THE IMPROVED WATERBURY WATCH. ANOTHER Series of Waterbury watches is just out. The principal feature that is new is, that the dial is covered entire, and the hands and figures are very strong and plain, making it much easier to see the time without spectacles, or in a dark day, or by MEDINA, NOV. 1, 1882. moonlight. We have just given four dozen of them a 24-hour test, and only one acted "balky." The rest all ran exactly on the dot. Now just a word in the way of suggestion. These watches all run right when hanging up. Before we send them out to you we are going to try every one, carried in the pocket also; but even after all this testing they will occasionally stop, like all other watches. Well, if yours does, don't write a long letter about it. We send them to the factory to be repaired, without ever looking at them, and so details are of no kind of interest to us. Just say it stops, and send it back with your name marked plainly on the box, and we will send you another. If it stopped because you dropped it, of course we expect you to say so, and to send along 50 cents to pay for fixing. It is because the Waterbury watches can be fixed so cheaply, and without long stories, that is placing them so much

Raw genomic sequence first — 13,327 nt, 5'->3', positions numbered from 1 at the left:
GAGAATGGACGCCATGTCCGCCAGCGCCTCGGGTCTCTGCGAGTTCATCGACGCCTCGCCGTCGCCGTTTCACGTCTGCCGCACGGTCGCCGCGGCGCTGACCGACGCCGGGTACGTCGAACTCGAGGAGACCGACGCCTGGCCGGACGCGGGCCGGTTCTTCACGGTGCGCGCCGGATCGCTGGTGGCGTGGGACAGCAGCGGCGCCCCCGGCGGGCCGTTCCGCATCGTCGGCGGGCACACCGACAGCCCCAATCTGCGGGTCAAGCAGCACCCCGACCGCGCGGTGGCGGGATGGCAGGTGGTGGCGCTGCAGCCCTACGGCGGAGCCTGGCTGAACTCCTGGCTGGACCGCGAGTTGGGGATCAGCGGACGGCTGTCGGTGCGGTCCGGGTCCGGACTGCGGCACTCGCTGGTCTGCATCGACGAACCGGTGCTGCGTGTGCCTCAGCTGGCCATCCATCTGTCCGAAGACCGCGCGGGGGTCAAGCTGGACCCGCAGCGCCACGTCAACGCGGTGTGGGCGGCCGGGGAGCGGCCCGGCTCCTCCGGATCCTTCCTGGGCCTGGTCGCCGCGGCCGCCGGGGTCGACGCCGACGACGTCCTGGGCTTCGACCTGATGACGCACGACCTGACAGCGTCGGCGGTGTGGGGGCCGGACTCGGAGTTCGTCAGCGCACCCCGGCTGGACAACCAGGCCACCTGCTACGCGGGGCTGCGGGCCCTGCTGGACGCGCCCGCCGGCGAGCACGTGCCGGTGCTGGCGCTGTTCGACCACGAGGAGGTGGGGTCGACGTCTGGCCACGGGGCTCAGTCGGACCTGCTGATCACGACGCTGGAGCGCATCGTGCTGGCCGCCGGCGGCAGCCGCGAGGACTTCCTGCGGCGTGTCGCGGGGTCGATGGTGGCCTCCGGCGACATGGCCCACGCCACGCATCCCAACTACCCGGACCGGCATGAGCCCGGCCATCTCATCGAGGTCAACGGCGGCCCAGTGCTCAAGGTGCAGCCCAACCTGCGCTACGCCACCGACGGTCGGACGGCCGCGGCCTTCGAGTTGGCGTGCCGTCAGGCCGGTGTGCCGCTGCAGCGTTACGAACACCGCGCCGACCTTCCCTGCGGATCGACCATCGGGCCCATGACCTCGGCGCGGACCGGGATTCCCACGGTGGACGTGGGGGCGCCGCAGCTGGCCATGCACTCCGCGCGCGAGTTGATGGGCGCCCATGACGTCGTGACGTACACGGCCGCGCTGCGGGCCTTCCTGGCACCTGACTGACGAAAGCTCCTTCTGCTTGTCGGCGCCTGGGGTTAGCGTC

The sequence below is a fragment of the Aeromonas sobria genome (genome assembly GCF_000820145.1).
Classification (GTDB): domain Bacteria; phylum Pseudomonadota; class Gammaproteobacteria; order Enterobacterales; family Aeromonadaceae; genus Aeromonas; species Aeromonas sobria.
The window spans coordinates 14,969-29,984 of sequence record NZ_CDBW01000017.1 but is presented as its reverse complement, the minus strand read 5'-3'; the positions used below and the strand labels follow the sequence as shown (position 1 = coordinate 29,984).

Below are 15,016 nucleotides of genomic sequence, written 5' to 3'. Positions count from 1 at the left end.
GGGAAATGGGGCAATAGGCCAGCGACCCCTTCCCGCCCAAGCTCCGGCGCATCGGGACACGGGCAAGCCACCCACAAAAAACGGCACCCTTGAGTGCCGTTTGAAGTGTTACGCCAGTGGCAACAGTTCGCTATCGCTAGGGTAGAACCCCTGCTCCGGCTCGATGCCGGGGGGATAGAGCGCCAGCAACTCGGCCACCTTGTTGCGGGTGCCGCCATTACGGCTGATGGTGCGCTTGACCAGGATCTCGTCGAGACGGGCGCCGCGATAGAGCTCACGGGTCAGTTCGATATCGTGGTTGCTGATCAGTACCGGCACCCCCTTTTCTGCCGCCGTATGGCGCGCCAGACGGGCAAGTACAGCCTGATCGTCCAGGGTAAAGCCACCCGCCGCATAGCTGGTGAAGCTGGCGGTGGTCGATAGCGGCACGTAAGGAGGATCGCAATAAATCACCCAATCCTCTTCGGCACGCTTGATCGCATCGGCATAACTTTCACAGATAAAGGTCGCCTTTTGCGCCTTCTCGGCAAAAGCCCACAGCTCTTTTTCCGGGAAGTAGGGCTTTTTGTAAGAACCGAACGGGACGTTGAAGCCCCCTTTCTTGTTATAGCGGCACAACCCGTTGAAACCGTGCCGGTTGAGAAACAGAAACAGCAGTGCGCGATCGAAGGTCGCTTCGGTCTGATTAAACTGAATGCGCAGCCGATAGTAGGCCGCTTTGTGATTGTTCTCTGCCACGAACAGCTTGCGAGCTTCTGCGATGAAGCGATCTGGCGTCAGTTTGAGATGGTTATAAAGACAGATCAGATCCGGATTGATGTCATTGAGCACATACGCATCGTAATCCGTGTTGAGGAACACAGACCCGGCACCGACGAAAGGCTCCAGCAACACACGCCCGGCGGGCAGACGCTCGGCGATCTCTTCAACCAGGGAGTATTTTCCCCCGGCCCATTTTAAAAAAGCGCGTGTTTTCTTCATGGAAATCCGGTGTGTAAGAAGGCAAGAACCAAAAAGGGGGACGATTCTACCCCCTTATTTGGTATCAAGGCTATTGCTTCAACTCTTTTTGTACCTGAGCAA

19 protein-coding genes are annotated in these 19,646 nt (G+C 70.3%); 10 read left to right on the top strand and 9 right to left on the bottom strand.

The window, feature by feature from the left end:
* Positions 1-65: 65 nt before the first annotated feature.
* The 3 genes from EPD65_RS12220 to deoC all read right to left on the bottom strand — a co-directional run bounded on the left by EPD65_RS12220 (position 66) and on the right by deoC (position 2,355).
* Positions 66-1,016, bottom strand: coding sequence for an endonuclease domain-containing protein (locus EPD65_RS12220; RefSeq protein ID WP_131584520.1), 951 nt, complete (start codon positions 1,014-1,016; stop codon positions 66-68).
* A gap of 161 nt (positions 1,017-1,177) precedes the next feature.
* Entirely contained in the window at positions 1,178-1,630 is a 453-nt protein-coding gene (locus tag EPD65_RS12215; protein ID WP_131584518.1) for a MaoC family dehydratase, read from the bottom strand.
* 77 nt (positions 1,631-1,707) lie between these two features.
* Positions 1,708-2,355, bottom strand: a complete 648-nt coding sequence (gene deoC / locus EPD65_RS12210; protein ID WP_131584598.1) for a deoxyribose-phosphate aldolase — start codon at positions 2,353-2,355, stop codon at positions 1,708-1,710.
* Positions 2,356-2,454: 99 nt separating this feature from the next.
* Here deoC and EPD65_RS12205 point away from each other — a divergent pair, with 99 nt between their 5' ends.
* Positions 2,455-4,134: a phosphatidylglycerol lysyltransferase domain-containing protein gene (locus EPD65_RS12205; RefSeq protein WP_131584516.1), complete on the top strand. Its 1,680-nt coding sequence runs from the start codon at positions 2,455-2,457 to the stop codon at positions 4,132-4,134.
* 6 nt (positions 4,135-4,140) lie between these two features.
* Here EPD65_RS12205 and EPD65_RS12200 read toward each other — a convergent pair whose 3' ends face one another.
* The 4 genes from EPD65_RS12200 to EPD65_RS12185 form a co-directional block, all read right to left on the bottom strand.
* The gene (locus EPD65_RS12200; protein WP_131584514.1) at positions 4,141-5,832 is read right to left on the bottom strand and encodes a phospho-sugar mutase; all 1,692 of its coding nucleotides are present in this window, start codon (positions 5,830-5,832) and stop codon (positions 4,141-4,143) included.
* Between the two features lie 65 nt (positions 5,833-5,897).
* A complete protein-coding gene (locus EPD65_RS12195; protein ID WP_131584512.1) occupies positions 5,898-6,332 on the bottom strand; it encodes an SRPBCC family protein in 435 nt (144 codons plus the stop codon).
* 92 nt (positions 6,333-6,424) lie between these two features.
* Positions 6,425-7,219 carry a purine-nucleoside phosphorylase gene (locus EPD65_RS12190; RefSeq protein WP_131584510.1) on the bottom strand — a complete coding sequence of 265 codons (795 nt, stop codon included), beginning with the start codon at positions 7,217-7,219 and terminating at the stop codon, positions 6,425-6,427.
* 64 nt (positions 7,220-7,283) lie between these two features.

A LADIES' knife, white handle, two-bladed, a blade at each end, is the latest novelty on the 10-cent counter. The first man to whom I showed one bought two right away, and I do not know but that nearly all of you would do the same, if I should hold one up before your eyes. If you want one, send quick, for we have only one gross. We have written to see if we could get more. Two cents more sends it by mail.

SUGAR-SHELLS for only a dime, that look almost as well as silver. At first I could not understand how it was possible; but I found, by bending, they are made of soft white metal. Well, this might not do so well for a teaspoon, but if you use granulated sugar, no great strain is ever required on a sugar-shell. I admire the one we have in our lunchroom, every time I have occasion to use it. They are silver-plated, and we can send them by mail for a dime, and two cents more for postage. Just try giving one to a little girl, and see how it will make her smile.